An Expository Study on Peace Building and Conflict Management in Alavanyo and Nkonya Conflict, Ghana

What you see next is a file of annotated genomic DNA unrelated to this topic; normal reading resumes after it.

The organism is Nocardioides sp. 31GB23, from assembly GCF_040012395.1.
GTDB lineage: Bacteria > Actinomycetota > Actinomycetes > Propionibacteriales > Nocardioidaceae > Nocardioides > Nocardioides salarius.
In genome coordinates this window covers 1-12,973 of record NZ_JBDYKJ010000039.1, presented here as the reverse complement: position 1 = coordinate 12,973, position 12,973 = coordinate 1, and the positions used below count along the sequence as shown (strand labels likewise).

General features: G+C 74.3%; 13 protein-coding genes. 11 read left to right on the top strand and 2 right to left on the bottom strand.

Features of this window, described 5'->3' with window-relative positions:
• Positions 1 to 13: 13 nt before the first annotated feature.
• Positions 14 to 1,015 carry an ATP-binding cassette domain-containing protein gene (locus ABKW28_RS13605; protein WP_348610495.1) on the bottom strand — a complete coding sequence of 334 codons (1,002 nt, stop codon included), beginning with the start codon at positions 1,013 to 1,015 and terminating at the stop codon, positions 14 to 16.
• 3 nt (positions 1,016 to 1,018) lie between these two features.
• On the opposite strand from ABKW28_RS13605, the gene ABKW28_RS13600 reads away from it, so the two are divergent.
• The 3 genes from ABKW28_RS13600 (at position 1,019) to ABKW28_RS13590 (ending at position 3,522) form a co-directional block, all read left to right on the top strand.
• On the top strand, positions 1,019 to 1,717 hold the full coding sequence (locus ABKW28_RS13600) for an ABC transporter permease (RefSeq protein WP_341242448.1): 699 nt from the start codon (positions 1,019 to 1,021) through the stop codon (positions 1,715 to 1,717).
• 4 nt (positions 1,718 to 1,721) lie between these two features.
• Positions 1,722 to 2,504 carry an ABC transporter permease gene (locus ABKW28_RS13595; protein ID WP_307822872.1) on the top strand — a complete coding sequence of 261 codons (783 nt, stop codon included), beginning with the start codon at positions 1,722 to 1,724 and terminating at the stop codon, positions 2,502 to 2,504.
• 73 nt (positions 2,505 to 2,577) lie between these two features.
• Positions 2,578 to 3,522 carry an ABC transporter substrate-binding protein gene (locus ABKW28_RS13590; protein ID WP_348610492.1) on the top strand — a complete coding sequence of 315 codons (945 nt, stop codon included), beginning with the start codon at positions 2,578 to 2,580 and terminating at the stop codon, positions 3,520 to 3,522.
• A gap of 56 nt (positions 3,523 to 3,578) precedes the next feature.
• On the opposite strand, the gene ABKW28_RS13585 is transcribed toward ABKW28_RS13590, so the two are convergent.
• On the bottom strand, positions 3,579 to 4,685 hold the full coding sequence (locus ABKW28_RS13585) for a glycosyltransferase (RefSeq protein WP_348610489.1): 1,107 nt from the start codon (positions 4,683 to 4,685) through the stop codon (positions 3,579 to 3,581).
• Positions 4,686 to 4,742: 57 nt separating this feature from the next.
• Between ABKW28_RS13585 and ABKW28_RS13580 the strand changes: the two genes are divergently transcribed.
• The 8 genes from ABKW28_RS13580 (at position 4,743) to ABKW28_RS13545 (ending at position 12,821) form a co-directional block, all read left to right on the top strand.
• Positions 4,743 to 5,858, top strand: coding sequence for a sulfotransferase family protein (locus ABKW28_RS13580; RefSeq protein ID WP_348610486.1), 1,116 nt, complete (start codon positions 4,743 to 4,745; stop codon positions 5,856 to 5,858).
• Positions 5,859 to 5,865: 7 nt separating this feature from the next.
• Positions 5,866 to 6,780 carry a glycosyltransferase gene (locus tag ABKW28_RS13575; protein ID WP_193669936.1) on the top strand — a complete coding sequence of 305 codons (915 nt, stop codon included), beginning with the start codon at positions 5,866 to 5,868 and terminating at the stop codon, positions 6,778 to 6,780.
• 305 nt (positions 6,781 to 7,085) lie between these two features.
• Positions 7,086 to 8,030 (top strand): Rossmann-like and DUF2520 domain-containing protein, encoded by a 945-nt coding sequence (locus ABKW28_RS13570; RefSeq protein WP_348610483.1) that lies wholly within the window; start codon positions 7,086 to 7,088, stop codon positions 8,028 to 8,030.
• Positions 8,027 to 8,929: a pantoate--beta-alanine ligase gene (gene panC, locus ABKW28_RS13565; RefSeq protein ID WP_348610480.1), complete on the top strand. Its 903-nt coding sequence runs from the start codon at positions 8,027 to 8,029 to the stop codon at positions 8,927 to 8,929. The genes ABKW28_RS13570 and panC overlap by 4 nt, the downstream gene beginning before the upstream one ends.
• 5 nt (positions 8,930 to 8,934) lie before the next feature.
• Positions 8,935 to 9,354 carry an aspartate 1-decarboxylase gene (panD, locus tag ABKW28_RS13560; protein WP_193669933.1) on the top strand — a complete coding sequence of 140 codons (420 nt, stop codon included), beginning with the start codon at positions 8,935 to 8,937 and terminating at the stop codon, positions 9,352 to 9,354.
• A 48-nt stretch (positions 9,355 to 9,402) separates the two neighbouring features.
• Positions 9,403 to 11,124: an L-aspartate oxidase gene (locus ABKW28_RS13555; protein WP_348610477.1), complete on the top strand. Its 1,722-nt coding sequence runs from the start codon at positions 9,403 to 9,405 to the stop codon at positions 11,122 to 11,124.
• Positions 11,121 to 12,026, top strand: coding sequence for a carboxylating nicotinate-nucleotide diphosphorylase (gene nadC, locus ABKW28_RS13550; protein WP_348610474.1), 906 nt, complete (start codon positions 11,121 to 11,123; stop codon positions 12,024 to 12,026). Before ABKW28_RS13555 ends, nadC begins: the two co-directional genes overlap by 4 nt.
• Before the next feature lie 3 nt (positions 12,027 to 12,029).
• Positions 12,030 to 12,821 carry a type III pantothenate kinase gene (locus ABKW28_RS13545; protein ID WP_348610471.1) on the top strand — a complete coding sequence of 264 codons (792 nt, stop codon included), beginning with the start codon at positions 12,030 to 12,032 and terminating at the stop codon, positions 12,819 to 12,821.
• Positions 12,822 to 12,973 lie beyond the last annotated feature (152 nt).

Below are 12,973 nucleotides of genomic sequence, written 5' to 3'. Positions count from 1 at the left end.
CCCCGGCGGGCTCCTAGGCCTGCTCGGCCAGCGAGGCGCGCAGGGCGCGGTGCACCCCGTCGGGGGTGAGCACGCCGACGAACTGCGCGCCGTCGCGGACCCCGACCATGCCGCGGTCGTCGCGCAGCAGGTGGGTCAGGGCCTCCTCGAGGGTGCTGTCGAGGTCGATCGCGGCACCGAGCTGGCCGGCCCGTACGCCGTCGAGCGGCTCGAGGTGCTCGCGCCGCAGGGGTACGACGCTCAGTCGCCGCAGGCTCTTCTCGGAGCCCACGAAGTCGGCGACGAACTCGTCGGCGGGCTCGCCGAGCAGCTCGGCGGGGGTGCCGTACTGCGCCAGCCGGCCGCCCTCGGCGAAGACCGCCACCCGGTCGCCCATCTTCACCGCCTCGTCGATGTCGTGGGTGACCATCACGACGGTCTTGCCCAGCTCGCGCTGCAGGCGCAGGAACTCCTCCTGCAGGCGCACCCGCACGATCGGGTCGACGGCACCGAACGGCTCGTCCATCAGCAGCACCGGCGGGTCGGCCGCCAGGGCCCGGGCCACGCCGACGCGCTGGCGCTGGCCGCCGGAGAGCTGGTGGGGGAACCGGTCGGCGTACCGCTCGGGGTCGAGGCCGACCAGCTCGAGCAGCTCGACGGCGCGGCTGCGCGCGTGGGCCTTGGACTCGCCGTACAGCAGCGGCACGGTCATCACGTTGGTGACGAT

1.1 Background of the study